And, if you’re feeling really daring, make more than one person from the same background. This accomplishes two things: it makes sure that your character doesn’t look like the “token” character and it also avoids the pitfall of making one character the voice for an entire group of people.

The thing is, we want to see ourselves in literature. That’s really easy for white, straight, cis-gendered people, who have come to be the “norm.” We don’t want to see ourselves relegated to the corner as some sort of “niche” genre.

If you want to ask someone about their experiences so that you feel like you did a character justice, most people are only too happy to help out. Visibility is something that I feel is very important, especially for the younger generation.

Writing diverse characters might take a lot of work, but in the end, in order to make a realistic character, all you need to do is treat the character with respect. Don’t give them one-sided personalities or give them stereotypical character traits. I can tell you right now, that gets old really fast.

Treat them like a person – because apart from having a background that you might not have experience with, they are still a person. They have good traits and bad traits, strengths and weaknesses, just like any other character. They might not be perfect, but they are believable.

I don’t believe that writers should be scared to write outside their experience. The reason that most people get angry about diverse characters is that they are a stereotype, or one-sided, or the author didn’t take the time to properly research the character’s background. Being a writer takes a lot of work, and designing believable diverse characters isn’t any different.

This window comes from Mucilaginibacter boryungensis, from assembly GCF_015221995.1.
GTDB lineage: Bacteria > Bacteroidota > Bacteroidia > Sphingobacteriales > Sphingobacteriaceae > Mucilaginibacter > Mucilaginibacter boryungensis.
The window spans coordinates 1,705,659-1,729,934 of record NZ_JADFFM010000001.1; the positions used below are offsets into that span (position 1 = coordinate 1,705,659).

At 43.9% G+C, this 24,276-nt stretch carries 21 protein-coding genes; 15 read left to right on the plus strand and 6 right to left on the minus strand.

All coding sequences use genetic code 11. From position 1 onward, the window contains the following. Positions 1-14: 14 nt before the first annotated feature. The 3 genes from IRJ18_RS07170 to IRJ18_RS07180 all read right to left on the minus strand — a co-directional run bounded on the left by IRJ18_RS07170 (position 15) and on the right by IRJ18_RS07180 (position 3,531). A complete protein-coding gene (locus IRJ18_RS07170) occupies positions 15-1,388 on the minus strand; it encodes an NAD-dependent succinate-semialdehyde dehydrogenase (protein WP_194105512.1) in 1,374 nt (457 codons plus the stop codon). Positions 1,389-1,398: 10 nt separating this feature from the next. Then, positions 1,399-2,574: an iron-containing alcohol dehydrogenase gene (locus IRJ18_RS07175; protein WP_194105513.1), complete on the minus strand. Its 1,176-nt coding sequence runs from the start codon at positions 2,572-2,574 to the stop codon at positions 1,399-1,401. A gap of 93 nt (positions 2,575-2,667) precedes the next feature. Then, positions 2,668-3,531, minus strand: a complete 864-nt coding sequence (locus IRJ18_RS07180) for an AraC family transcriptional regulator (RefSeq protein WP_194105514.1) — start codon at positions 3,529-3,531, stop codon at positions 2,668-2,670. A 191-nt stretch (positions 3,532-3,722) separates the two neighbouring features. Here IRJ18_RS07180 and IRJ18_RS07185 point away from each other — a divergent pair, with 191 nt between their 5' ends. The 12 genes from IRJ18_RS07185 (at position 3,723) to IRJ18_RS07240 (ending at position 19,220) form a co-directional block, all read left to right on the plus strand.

And it’s true: some people might be angry anyways. A writer can never really escape the reality of criticism to their work. Sometimes the critique is warranted and other times it isn’t. If someone criticizes the way you’ve written something, all you can really do is decide whether or not their critique is valid and learn from the experience.

Because sure, maybe you did get something wrong. We aren’t immune to mistakes. Mistakes don’t make you a bad person or a bad writer. You just have to make it a learning experience and move on. Don’t let the fear of critique stop you from writing.

So that’s it: writers, I challenge you to write about someone from a different cultural background than you.

Good luck, and happy writing.

Alex Powell – Contributing Columnist

Alex is a Native American person that identifies as genderfluid and pansexual who prefers they/their pronouns. They have a BA in English from UNBC and they are currently an author for LGBT publisher Less Than Three Press. Alex lives in Vancouver, Canada and would be happy to chat with anybody if they want to talk about just about anything.
Find me at: My Author Page, Twitter, and Tumblr